Monday, April 30, 2007

over-used spidey stuffs

What a shame!!! My little Owen used it non-stop since we bought him from Spotlight.
Look at this damaged gloves... Poor thing!

Sunday, April 29, 2007

my tributes to late steve irwin...

Today, my daughter Ashley, 10, cleared her very-very-messy stuffs in her room and found a piece of note that she copied earlier last week... that's her biggest fave fan -- STEVE IRWIN! so sad, and such a loss... i like the fact that people included the khaki clothing. i think Steve once said, they were only couple who could cross dress, and no one would know it. it was about Steve Irwin -- her biggest fan that she never forgets... and wanted to be a zookeeper.
Stephen Robert "Steve" Irwin (feb 22, 1962 - sept 4, 2006) , nicknamed "the crocodile hunter", was an australian wildlife expert and television personality. He achieved world-wide fame from the television program the Crocodile Hunter , an internationally broadcast wildlife documentary series co-hosted with his wife Terri Irwin. together with her and long time friend William Rollo , he also co-owned and operated australia zoo , founded by his parents and funded by William Rollo in Beerwah, Queensland.

Born: 22 Feb 1962, Essendon, Victoria, Australia
Died: 4 Sept 2006 (age 44), Batt Reef, Queensland, Australia
Occupation: Naturalist, zoologist, conservationist, television personality
Spouse: Terri Irwin
Children: Bindi Sue Irwin and Robert (Bob) Clarence Irwin

Ashley wrote:

As a matter of fact, the barbed spine of a stingray was responsible for causing the death of a famous television personally, Steve Irwin, the "Crocodile Hunter". He was the man who gained popularity around the world for his bravery in leaping onto the backs of huge crocodiles and grabbing deadly snakes by their tails.

Irwin, 44, had been filming a documentary called "Ocean's Deadliest" on the Great Barrier Reef in Australia. he and a cameraman were snorkeling in the shallow water when the fearless animal-lover swam over the top of a stingray. it then stuck out its barb and pierced Irwin in the chest.

Irwin was videotaped pulling the barb from his chest moments before losing consciousness. Irwin's manager and producer, John Stainton said, "Steve probably got a bit too close to the ray, and with the cameraman in front, the ray must have felt sort of cornered."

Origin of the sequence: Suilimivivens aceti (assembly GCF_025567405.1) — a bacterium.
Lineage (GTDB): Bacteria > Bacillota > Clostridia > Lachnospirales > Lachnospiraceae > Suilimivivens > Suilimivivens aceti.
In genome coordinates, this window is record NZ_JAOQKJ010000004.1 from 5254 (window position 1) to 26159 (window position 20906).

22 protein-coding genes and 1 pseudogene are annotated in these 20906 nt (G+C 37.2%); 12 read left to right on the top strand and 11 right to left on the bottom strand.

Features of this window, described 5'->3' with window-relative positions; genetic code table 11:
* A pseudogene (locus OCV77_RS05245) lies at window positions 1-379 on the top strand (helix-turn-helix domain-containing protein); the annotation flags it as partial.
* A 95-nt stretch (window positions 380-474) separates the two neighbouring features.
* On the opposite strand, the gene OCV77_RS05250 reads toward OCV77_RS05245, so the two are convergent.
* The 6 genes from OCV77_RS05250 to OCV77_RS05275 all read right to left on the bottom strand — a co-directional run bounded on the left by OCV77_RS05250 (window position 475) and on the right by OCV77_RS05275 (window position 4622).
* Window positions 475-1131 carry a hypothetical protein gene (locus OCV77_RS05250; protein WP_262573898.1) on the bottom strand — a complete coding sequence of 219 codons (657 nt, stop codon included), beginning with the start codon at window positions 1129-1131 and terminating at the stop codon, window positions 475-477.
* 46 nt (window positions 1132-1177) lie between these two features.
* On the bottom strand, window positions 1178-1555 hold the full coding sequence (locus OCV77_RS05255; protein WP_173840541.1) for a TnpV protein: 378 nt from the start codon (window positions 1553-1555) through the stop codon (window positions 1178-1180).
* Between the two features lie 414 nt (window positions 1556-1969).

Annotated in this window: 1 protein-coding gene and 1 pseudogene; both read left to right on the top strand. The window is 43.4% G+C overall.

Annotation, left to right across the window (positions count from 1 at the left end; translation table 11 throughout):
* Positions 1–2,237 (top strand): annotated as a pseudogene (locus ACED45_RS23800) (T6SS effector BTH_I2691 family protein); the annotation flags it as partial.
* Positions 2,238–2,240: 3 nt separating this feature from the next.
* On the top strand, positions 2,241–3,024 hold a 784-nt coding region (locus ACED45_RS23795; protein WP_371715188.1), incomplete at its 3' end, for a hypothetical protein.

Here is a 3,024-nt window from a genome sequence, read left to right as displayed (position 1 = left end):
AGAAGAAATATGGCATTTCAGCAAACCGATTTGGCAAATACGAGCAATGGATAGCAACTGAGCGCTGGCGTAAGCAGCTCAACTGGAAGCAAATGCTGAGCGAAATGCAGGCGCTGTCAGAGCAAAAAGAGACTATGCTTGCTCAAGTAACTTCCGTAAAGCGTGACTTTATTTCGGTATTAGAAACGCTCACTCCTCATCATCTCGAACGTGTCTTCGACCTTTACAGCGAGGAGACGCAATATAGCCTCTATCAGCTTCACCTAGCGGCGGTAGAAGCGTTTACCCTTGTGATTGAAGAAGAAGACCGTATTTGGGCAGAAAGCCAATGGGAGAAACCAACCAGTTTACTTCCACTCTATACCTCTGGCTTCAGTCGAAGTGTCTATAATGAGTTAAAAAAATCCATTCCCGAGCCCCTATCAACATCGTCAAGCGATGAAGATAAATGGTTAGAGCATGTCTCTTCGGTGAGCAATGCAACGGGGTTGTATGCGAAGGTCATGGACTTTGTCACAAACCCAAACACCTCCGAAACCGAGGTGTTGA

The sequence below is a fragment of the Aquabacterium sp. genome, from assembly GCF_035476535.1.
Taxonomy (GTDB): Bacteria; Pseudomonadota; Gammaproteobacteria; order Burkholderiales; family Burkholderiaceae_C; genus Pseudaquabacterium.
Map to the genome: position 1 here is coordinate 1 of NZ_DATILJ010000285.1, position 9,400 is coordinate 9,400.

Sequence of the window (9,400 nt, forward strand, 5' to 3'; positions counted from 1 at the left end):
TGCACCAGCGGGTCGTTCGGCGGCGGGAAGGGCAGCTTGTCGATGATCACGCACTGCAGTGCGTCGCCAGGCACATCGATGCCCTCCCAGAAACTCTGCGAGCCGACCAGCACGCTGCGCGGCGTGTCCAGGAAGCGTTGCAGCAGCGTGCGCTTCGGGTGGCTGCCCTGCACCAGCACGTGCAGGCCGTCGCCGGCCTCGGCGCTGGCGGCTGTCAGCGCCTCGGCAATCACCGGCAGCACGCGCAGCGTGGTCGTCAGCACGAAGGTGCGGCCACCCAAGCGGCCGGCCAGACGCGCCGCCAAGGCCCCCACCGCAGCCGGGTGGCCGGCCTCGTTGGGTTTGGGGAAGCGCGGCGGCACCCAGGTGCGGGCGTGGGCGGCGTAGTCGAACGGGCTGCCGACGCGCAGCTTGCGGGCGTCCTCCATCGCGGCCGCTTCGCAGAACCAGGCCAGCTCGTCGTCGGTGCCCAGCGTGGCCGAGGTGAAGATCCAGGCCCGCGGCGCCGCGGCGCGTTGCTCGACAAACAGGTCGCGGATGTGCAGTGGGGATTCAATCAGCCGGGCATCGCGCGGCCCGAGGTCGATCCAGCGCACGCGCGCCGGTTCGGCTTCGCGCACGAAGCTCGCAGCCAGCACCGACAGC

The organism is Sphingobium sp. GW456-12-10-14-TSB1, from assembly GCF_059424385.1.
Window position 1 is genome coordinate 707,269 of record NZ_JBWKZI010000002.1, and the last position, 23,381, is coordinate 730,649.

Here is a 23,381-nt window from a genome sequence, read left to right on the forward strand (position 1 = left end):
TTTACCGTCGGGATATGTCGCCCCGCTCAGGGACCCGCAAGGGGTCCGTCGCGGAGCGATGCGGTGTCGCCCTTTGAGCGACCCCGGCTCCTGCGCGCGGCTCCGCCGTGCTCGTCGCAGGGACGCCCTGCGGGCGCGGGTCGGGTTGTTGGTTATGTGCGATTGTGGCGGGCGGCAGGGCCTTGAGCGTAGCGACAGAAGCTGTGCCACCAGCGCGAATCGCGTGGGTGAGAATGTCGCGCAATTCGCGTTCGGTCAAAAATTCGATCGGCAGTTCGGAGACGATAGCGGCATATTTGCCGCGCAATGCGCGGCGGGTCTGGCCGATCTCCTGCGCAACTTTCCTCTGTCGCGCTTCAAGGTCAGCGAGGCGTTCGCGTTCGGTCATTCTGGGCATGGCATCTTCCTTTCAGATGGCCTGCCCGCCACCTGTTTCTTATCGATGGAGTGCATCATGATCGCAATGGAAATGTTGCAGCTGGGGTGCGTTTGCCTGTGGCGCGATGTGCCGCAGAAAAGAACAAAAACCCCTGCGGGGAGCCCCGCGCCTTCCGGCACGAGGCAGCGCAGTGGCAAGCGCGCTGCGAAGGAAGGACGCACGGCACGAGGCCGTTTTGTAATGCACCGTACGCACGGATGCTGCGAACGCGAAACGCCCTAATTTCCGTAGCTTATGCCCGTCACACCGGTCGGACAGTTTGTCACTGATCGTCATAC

Steve Irwin Tribute 9th September 2006 Australia Zoo
Photo by Kathryn Lucas

hans' art

This morning, Ashley and Owen had big breakfast at AMK's mac before heading to Hans' Art... they love having mac stuffs...
Owen in bad mood to place an order... we were still waiting for him.

Ash loves to butter on pancakes with a ton of butter and "honey"...

that Owen needs hush-hush place to draw professionally...
yep, of cos very proud of my boy as always.

her Hans' Art teacher telling her how to do that and there...

and finally she touched her master piece up...

Saturday, April 28, 2007

disabled and doing just fine

we got visit from the lees to my place. we talked and talked non-stop... until little mag (regina's daughter) rang ash up about the newspaper revealed abt the angs :) that made ash sooo excited and could not wait to read about... pressed me harder and harder to buy newspaper on that day night. fortunately the lees have straits times at home and forwarded the scan to us via email we rec'd at 11pm. ashley and owen already tucked in bed quickly.

anyway i have attached the image here:
~ the straits time newspaper clip ~
HOLDING HIS OWN: Mr Jaymes Ang, 41, thumbing through a book with his children, Alysha (left), nine, and Joshua, six. though Mr Ang has a stable job and earns a comfortable income together with his wife, he still worries about job security sometimes.

Jaymes Ang, who is hearing-impaired, loves his job but worries that automation and globalisation may make him redundatant.

They are good-looking children with peaches-and-cream complexions and doe-like eyes. Joshua is six. His sister Alysha is nine.